The AMD Ryzen 7 7800X3D is the cheapest of AMD’s Zen 4 gaming CPU lineup to be equipped with 3D V-Cache. This is an extra portion of cache stacked on top of the CPU die, which reduces latency and in turn gives you faster frame rates in games. In fact, it’s the fastest CPU we’ve ever tested in some of our game benchmarks.
The downside is that AMD has reduced this CPU’s boost clock speeds, so in situations that don’t benefit from the extra cache, it can be slower than cheaper models. As a pure gaming CPU, though, it can be faster than the Intel Core i9-13900K in many titles and also draws a huge amount less power.
At Custom PC, we’ve been reviewing the latest CPUs since 2003, and we’ve tested and overclocked hundreds of CPUs, going right back to the Pentium 4 and Athlon XP era. We’ve developed an expert testing methodology that covers all the key areas of performance, including single-threaded and multi-threaded performance, as well as gaming.
Our benchmarks include our very own RealBench suite, which has a Handbrake H.264 video encoding test to gauge multi-threaded performance, as well as multi-tasking tests. We also now run an Adobe Photoshop benchmark using Procyon, which also tests with Lightroom.
We also use the single and multi-threaded tests in Cinebench, and we test gaming performance with Far Cry 6, Forza Horizon 5, and Watch Dogs: Legion. For our game tests, we record the 99th percentile and average frame rates, and finally, we also measure the idle and load total system power draw at the wall while running Prime95’s smallest FFT test with AVX disabled. For a full rundown of our CPU testing procedure, check out our How we test page.
AMD’s original Ryzen 7000 series of CPUs launched back in 2022, but there was always the promise of game-boosting models with 3D V-Cache in the pipeline. AMD has also deliberately kept the best till last with the Ryzen 7 7800X3D, which costs less than the other 3D V-Cache models – the Ryzen 9 7950X3D and 7900X3D – but also has other advantages over those models.
The 3D V-Cache is a 64MB portion of cache stacked on top of the existing 32MB cache on a Core Complex Die (CCD). This gives the Ryzen 7 7800X3D a huge 96MB of L3 cache, which is 50 percent more than even the Ryzen 9 7950X.
The advantage of this cache is reducing latency. The fastest way for your CPU to access data is to hold it in its own memory, known as cache. When this is full, it has to check your PC’s RAM, which increases the time it takes to access the data.
By enlarging the cache available on the CPU die, you reduce the CPU’s need to access system memory, which can drastically reduce latency. This in turn can boost performance in many games. The Ryzen 7 7800X3D has an advantage over the Ryzen 9 X3D models as it only has a single Core Complex Die (CCD), containing eight cores and a stack of 3D V-Cache.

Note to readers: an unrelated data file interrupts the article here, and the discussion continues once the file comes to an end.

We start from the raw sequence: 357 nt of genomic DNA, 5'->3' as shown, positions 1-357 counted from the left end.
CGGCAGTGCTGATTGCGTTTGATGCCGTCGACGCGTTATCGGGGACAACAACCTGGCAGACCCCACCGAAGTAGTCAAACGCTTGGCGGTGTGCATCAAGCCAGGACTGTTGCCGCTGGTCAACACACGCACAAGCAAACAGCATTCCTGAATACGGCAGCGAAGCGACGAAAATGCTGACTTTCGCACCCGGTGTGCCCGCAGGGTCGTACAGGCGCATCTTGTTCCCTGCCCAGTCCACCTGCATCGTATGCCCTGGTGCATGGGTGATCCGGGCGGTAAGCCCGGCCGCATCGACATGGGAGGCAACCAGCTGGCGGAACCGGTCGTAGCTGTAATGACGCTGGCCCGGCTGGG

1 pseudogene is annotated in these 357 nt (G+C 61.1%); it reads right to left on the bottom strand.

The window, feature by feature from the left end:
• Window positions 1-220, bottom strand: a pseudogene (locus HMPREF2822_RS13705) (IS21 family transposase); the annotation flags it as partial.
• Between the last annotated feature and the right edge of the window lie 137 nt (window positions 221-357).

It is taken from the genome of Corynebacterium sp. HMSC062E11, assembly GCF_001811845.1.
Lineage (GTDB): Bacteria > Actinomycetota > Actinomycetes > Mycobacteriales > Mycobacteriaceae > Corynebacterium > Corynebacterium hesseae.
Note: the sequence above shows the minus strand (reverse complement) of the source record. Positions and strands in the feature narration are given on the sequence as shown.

The other two CPUs have one of those CCDs, but also another CCD without any V-Cache. This setup relies on core parking and Windows’ ability to identify cores with direct access to V-Cache, which is proving a little hit-and-miss.
As a result, the 7800X3D is not just more consistent than the other X3D chips when it comes to performance, but it’s actually faster than the other models in some games, despite only having a boost clock of 5GHz, compared with 5.7GHz for the top-end Ryzen 9 7950X3D. Its direct competitors in terms of price are the Ryzen 9 7900X and Core i7-13700K.
Ryzen 7 7800X3D application performance
Our heavily multi-threaded Handbrake video encoding test saw the first evidence of situations where the extra cache of the Ryzen 7 7800X3D fails to make up for its comparative lack of clock speed and cores. The Ryzen 7 7800X3D languished at the bottom of the graph, with a lower result than even the cheaper Ryzen 7 7700X. Meanwhile, the Core i7-13700K was nearly 40 percent faster than the 7800X3D.
The 3D V-Cache did make the Ryzen 7 7800X3D a little faster than the Core i7-13700K in our UL Procyon combined Adobe Lightroom and Photoshop test. However, the Ryzen 7 7700X was significantly faster than the 7800X3D with a score of 12,203 compared to 10,803.
Ryzen 7 7800X3D Cinebench performance
Sadly, the Ryzen 7 7800X3D’s lack of frequency compared to the Ryzen 7 7700X does hurt it outside of games. Cinebench R23, for example, saw the 7800X3D achieve a multi-threaded score of 18,174, while the 7700X managed 20,030 and the similarly-priced Core i7-13700K hit a massive 30,137. The single-threaded Cinebench performance of the 7800X3D was poor too, with a score of 1,821 compared to 2,007 for the Ryzen 7 7700X and 2,099 for the Core i7-13700K.
The top-tier Ryzen 9 7950X3D proved its worth as a great all-rounder here, producing a score of 35,895 and nearly doubling the score of the Ryzen 7 7800X3D, making it a better choice for gamers that also dabble in serious amounts of content creation.
Ryzen 7 7800X3D Forza Horizon 5 frame rate